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thermobil

Last status update:
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Gender: male
Age: 25
Date Signed Up:10/10/2011
Last Login:12/08/2016
Location:Czech Republic
Stats
Content Ranking:#4626
Comment Ranking:#7160
Highest Content Rank:#4394
Highest Comment Rank:#3880
Content Thumbs: 21 total,  23 ,  2
Comment Thumbs: 1186 total,  1376 ,  190
Content Level Progress: 40.67% (24/59)
Level 0 Content: Untouched account → Level 1 Content: New Here
Comment Level Progress: 10% (1/10)
Level 198 Comments: Anon Annihilator → Level 199 Comments: Anon Annihilator
Subscribers:0
Content Views:1283
Total Comments Made:467
FJ Points:945

latest user's comments

#28 - How about that around 6 million people that die annually becau…  [+] (2 replies) 5 hours ago on Alex Jones Compilation 0
#30 - messier (3 hours ago) [-]
**messier used "*roll picture*"**
**messier rolled image** Alright. Give a creditable source for this claim.
#31 - thermobil (2 hours ago) [-]
www.undp.org/content/dam/undp/library/Environment%20and%20Energy/Sustainable%20Energy/energy-access-situation-in-developing-countries.pdf
In this report it is reported that around 2,3 million people die annually just because they use home stoves with imperfect combustion, which is leading source of increased diseases like pneumonia. Plus it also says that burning fuel and biomass locally effects global warming (not as significantly as developed countries, but enough).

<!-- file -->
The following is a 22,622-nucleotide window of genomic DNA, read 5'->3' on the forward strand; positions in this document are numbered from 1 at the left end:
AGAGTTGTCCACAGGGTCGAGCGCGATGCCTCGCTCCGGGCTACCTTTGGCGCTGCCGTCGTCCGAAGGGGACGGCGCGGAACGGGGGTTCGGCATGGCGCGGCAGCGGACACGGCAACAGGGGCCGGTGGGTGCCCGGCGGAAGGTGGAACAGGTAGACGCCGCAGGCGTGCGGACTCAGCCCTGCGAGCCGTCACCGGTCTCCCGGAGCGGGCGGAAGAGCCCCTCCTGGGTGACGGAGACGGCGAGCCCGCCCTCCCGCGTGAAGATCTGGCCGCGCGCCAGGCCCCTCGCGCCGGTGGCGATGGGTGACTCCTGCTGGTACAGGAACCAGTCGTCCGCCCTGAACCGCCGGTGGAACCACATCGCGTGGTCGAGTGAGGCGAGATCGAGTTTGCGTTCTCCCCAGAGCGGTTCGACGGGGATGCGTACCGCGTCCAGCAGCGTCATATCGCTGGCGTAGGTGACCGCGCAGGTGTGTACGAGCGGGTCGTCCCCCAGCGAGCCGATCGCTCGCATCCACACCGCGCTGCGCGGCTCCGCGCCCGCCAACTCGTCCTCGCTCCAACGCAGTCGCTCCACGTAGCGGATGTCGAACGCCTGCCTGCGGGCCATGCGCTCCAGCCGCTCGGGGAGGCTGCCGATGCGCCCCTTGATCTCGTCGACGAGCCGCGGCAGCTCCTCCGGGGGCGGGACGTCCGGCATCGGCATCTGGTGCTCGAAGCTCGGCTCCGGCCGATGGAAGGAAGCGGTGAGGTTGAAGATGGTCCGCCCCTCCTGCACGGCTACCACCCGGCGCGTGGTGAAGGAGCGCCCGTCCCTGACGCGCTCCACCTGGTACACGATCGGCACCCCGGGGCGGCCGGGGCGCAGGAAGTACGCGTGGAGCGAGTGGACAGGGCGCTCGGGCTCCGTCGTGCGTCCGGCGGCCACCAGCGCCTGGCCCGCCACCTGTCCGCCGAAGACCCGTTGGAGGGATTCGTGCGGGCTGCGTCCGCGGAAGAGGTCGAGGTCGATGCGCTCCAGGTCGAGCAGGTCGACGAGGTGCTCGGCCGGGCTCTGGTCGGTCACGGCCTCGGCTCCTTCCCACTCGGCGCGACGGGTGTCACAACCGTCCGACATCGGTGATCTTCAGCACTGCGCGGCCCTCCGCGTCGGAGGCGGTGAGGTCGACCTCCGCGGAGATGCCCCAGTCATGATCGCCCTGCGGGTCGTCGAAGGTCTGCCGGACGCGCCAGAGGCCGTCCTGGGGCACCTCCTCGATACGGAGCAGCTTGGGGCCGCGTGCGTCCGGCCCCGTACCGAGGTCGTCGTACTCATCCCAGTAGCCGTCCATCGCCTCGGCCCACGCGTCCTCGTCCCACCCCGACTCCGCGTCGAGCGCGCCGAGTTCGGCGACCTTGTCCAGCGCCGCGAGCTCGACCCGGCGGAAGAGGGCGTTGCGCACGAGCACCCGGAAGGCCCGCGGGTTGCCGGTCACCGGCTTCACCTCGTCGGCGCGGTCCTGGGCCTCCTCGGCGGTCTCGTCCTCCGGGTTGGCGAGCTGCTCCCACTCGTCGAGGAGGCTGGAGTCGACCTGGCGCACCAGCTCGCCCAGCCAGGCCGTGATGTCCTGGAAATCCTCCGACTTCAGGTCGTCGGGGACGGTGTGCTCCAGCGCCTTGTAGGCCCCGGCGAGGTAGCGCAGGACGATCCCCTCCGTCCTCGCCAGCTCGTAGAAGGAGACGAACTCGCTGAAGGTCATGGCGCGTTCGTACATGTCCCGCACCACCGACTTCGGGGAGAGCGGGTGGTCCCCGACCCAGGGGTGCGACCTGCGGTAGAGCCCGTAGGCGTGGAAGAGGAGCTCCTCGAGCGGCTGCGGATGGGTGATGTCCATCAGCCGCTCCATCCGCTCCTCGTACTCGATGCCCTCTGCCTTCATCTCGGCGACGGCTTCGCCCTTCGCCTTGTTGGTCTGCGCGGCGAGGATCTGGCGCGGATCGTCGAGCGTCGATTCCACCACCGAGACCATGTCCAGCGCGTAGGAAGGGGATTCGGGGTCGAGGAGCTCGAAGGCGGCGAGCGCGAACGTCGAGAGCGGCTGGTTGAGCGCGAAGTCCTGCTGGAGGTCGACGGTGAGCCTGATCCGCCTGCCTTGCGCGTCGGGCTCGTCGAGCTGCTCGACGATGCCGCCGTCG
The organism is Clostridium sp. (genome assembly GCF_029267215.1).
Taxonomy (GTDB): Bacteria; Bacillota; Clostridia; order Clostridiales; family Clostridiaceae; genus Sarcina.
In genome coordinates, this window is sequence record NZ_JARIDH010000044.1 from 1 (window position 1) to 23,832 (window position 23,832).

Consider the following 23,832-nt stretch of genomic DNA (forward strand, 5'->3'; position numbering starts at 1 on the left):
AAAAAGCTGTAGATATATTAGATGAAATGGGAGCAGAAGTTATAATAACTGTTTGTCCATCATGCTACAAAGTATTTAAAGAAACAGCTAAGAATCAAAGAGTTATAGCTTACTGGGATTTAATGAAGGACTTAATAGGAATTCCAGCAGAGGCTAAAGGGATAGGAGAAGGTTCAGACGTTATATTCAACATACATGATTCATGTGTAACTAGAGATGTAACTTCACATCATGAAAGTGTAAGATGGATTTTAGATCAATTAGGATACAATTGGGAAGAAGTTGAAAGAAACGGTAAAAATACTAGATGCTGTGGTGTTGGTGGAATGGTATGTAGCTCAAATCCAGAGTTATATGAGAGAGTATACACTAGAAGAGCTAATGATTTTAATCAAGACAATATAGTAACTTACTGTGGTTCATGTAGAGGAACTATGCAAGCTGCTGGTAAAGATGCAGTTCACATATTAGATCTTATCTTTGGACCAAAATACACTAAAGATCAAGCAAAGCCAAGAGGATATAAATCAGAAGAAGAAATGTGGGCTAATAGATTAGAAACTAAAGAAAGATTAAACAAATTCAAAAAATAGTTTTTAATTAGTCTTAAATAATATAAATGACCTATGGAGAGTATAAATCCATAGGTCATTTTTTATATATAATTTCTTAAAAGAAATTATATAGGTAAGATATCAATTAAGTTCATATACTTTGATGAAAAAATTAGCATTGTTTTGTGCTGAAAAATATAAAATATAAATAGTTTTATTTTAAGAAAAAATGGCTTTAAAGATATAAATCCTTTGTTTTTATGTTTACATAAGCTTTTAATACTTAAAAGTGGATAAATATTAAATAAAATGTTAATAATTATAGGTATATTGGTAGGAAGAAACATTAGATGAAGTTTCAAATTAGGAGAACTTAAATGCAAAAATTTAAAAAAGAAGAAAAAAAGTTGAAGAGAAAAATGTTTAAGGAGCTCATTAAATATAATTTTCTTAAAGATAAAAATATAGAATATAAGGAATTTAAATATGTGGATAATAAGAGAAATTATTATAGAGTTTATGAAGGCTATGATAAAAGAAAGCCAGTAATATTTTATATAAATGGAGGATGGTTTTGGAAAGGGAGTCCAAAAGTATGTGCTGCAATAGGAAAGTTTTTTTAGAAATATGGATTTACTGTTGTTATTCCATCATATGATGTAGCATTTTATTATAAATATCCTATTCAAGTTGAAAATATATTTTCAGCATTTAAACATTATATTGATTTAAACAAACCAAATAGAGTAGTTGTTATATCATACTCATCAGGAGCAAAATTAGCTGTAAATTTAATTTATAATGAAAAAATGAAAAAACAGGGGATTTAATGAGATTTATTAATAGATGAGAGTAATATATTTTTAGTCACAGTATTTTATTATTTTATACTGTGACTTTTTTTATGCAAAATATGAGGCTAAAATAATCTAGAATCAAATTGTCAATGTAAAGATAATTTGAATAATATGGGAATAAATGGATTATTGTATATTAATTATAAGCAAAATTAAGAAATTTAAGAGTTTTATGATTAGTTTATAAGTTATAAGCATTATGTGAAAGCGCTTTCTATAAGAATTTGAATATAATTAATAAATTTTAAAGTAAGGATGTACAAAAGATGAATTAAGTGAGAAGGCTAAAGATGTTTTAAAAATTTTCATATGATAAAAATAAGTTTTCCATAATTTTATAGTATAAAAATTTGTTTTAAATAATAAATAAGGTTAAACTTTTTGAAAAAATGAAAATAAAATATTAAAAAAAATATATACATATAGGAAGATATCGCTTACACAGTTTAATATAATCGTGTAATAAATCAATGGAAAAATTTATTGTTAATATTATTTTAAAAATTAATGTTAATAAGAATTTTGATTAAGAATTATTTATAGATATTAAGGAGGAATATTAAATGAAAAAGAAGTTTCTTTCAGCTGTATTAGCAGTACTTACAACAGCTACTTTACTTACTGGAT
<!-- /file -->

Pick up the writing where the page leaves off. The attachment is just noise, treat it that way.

To be fair I can´t find the source of the 6 million figure, and I sifted through the WHO and UN death reports, but they didn´t specifically say "lack of electricity related deaths", so the numbers are hidden in the "respiratory infections", "neonatal conditions" and "nutritional deficiencies" categories, amongst others.

#199 - Well, while flora productivity might not be really a negative …  [+] (1 reply) 12/06/2016 on Trump meets with Gore 0
#208 - durkalurk (12/06/2016) [-]
I mean, the cow thing is a problem. Modern diets are high in meat comtent and there's a constant demand for beef. So now there is incresing deforestation to make room for cattle, which are huge methane producers.

The problem with the cloud cover argument is that while is does reflect more incident solar radiation, it also contributes to trapping heat within the atmosphere; so the net effect of increases in cloud cover tends towards heating.

The filtering of CO2 from energy producers isn't viable either. They can sequester carbon emissions and/or use microbes to convert CO2. No one has really found a way to do these in an economic fashion, but its getting closer every year. (research enhanced geothermal systems and their potential to be paired with carbon capture and sequestration)

The long and short of it is that we have all the technology to produce energy cleanly, it's just not economically viable yet. People are most influenced through economics. I'm sure that everyone is concerned with ecosystem destruction to some degree, but unless it happens in their backyard or it impacts them financially, they don't give enough a shit to do anything.
#198 - Yeah, I know, but the way you phrased your previous comment (1…  [+] (2 replies) 12/06/2016 on Trump meets with Gore -1
#207 - anon (12/06/2016) [-]
You're right, every science textbook should follow each sentence with (this is current understanding but may not be true.) or maybe we abbreviate it to TICUBMNBT and make biology look like the fucking Quran.

Or maybe DUHH BURR
User avatar
#204 - herofuckingder (12/06/2016) [-]